“Any provider – from individual employers to job listing platforms – can utilize this feature in search, and many of them have seen a significant increase in the number of job applications they receive,” Zakrasek said in a statement. “By improving the search experience for jobs, we’re able to deliver more traffic to sites across the web and support a healthy job search ecosystem.”
Google’s search tool only includes jobs from websites that follow its guidelines, which require postings to be structured in such a way that its computers can easily interpret them. Many leading players have conformed to these standards.
For instance, Massachusetts-based Monster Worldwide Inc has implored customers through training materials to list salary ranges and job site addresses on postings, in the hope that following Google’s guidelines for such items will generate more clicks.
Monster had lost users in recent years as poor website formatting left it with low placements in regular Google results, its Chief Executive Scott Gutz said. The new tool gave Monster a path back to the top.
“There’s been a leveling of the playing field,” Gutz said.
Google’s widget drew 120 million user clicks in June in the US alone, about double the amount from August 2017, according to research firm Jumpshot, which receives browsing data from antivirus apps.
New Jersey-based iCIMS Inc, which operates job websites for about 4,000 employers, said Google’s tool is the third-largest referrer of visitors to clients’ pages, and applicants from it are three times more likely to be hired than those from rival tools, it said.
“What we’re already seeing with Google’s entrance is better matching candidates to jobs,” said Susan Vitale, chief marketing officer for iCIMS.
Frustrations are rising in competitors like Zippia, a California jobs search startup specializing in career path data. CEO Henry Shao said Google’s jobs tool “pushes down” Zippia content in search results, making it more difficult to attract users unless it invests in following Google’s guidelines. Zippia lacks the resources to pursue formal complaints, but would aid investigators that call, Shao said.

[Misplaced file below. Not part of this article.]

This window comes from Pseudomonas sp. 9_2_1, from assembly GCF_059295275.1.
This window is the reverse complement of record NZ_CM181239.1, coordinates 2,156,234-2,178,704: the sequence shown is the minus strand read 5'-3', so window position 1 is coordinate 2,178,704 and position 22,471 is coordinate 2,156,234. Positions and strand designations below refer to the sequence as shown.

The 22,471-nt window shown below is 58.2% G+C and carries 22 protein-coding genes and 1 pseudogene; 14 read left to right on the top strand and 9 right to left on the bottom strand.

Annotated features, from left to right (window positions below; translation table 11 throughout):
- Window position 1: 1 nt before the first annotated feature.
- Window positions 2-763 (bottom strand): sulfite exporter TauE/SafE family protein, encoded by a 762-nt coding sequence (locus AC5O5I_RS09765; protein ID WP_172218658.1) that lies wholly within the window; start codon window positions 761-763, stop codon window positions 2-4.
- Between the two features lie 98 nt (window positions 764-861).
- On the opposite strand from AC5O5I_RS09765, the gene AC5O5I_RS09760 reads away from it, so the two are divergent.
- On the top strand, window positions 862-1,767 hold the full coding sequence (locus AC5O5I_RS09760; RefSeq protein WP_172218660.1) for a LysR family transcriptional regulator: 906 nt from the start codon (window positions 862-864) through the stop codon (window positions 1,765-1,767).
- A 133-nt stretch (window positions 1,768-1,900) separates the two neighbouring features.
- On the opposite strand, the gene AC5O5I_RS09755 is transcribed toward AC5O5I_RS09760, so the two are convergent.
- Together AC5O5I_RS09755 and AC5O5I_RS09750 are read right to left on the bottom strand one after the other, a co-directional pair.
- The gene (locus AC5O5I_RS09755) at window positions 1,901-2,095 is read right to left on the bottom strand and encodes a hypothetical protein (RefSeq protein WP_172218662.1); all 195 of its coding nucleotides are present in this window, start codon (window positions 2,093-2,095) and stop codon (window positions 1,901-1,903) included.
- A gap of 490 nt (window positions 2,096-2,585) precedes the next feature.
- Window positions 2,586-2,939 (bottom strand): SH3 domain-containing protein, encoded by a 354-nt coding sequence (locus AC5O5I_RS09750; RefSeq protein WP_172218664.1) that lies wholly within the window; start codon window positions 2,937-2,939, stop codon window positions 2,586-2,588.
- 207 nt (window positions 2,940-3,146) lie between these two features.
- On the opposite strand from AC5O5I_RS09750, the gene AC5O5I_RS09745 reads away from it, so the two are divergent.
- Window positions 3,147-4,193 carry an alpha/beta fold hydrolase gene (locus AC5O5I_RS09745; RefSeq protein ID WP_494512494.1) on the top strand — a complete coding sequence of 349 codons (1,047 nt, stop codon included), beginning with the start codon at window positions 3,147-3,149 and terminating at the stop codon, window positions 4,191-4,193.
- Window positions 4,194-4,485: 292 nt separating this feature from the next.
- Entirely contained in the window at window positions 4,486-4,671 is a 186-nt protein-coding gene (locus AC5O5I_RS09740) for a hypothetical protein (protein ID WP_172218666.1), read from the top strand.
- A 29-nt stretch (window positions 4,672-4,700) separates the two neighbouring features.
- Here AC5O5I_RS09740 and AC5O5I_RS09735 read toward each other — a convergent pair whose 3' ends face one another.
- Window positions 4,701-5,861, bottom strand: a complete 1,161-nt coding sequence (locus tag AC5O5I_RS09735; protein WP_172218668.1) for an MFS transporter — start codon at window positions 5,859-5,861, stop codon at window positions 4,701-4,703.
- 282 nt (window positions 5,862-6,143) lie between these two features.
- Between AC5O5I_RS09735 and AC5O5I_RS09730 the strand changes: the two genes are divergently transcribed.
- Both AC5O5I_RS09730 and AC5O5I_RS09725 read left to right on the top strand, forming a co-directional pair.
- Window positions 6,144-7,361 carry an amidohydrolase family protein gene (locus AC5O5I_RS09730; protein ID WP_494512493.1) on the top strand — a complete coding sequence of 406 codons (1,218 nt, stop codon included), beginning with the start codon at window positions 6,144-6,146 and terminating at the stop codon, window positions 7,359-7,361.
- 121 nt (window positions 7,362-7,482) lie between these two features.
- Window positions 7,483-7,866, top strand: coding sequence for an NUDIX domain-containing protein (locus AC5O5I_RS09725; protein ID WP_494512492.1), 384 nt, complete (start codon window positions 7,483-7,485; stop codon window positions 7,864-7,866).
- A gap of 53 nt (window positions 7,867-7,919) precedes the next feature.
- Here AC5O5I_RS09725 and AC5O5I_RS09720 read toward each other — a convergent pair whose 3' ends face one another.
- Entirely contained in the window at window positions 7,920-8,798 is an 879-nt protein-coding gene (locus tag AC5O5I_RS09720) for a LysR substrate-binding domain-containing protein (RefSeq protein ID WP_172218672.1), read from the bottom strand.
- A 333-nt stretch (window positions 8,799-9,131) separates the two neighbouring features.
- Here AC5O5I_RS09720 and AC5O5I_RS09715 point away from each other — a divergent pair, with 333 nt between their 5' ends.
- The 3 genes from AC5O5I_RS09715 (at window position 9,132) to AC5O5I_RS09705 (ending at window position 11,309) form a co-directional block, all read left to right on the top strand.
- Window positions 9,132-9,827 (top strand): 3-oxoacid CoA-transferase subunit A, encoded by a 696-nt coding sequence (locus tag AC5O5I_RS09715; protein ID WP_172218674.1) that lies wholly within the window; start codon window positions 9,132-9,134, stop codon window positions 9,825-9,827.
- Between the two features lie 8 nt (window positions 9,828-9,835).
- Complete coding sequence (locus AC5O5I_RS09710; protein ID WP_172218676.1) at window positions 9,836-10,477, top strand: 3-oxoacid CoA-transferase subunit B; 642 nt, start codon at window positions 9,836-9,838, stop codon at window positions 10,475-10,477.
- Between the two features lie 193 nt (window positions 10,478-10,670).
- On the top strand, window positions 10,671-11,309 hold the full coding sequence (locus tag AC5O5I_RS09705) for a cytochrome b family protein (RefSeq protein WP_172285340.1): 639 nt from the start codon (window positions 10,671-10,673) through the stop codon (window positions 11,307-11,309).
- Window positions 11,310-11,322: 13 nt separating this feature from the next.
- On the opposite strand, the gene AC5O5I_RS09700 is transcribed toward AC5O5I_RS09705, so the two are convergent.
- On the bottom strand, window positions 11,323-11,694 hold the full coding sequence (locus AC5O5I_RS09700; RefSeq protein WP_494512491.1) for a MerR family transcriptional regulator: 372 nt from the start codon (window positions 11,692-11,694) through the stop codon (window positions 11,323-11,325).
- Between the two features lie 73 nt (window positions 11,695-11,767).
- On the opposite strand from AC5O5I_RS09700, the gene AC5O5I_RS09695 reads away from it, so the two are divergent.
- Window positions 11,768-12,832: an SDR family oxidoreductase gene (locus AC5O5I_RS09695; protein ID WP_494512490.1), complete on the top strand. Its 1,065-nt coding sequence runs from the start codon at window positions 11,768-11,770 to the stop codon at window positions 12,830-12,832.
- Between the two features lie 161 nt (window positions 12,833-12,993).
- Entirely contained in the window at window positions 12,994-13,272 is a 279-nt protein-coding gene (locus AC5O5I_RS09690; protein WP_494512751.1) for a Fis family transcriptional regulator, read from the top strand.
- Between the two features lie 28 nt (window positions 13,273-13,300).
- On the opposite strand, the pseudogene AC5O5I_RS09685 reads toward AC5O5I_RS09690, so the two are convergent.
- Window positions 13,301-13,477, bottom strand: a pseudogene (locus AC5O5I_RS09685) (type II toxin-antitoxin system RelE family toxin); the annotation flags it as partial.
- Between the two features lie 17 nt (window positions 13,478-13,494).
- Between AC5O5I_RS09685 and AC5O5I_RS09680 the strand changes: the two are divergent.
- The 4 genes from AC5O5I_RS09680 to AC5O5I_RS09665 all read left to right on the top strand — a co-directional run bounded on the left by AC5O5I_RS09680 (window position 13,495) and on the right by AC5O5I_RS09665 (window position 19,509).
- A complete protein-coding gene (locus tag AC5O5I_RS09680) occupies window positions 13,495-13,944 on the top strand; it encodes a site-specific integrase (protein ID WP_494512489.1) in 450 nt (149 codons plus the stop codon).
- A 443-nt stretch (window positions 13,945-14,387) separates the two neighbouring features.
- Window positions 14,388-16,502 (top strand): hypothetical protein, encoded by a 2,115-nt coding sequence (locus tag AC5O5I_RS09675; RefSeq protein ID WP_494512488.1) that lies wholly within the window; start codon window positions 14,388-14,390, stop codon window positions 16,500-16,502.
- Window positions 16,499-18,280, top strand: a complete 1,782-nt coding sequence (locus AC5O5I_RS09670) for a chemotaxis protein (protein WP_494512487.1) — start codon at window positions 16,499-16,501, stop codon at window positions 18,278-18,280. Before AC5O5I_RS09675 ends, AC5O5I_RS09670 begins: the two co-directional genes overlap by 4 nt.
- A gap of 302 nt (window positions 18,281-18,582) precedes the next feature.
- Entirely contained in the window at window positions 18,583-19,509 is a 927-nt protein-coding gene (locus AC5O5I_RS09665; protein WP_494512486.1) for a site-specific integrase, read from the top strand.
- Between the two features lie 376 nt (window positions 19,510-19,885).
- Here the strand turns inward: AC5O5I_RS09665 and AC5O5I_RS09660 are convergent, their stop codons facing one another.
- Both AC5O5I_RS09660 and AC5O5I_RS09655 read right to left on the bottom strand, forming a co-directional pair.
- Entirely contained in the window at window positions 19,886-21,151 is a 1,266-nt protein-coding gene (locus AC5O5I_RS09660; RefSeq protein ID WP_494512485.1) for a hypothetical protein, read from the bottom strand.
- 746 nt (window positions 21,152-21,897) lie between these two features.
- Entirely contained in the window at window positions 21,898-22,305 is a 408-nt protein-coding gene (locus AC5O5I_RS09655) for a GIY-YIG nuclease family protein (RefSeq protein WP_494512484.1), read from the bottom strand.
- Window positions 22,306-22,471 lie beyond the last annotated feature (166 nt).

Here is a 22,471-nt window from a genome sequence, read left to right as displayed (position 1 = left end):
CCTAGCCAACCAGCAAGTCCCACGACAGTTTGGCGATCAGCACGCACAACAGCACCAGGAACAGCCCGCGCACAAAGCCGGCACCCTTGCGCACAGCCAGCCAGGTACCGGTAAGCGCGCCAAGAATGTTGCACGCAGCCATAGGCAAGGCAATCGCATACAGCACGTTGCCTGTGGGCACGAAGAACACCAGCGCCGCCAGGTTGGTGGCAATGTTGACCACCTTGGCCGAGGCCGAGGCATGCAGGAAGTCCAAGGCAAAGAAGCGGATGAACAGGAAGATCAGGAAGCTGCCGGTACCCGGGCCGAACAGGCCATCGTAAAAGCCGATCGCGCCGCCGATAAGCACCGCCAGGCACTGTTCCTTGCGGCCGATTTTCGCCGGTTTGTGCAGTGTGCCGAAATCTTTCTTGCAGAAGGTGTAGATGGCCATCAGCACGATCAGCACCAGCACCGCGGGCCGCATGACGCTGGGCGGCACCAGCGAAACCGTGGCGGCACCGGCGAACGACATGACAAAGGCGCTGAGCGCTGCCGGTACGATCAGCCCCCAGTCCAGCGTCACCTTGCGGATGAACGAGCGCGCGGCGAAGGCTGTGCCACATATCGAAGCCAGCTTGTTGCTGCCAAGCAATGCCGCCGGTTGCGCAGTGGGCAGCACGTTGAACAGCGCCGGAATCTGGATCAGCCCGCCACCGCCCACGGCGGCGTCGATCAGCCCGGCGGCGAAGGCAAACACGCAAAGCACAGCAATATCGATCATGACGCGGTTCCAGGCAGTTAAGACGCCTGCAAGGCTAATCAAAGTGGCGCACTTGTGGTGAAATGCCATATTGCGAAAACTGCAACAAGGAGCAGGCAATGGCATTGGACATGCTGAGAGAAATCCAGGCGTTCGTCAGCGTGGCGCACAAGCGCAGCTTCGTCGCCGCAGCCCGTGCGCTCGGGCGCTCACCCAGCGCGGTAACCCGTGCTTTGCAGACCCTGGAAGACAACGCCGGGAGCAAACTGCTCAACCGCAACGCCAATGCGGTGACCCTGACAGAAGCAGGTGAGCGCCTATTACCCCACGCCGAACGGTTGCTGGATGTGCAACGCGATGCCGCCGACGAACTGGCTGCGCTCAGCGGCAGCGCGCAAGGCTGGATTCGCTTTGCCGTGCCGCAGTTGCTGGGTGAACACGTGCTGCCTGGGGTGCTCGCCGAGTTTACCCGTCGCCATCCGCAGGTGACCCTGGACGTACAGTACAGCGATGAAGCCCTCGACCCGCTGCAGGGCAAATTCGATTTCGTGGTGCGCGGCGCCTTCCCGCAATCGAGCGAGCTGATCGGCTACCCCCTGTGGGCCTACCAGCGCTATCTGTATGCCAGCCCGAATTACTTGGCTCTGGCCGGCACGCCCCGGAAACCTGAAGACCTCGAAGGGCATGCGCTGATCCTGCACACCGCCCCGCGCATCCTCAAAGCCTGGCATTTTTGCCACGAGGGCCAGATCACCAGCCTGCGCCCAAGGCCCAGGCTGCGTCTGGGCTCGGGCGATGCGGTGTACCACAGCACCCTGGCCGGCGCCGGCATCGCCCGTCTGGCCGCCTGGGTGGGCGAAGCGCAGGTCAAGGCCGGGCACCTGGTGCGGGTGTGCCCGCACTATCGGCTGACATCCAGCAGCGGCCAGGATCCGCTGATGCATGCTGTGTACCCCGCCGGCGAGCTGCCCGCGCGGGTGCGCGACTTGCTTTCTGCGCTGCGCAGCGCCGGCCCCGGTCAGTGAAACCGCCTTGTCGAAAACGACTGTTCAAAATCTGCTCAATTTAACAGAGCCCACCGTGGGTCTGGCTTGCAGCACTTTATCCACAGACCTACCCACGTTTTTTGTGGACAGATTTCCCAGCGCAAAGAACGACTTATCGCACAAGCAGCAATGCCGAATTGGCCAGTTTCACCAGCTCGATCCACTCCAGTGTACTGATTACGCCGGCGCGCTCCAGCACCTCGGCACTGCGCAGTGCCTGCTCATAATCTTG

Larger censors include StepStone, a unit of the media company and long-time Google critic Axel Springer, which eschewed Google’s guidelines on most of its jobs websites. Among concerns is the worry that participants are handing over data that could help Google bypass them entirely.
The 23 firms pressing Vestager echoed that worry, and said that Google’s inclusion of generic links to competing services on its European jobs widget was not enough to ensure “equal treatment.”
Texas-based Indeed, which has not formatted its website to participate in Google’s tool, declined to comment.
Indeed’s traffic from Google has dipped 5 percent since 2016, according to Jumpshot. It compensated for this drop by boosting advertising and pushing new paid offerings, affecting earnings growth, former employees said.
Owner Recruit Holdings Co forecasts sales from its Indeed-dominated segment will grow 35 percent in the year ending March 31, 2020, compared to 50 percent the year earlier, while adjusted profit margins will be flat. Eric Liaw, a general partner in workplace tech startups at Silicon Valley’s Institutional Venture Partners, said Google has to be “careful about how much air they suck out of the room given the scrutiny they are under.”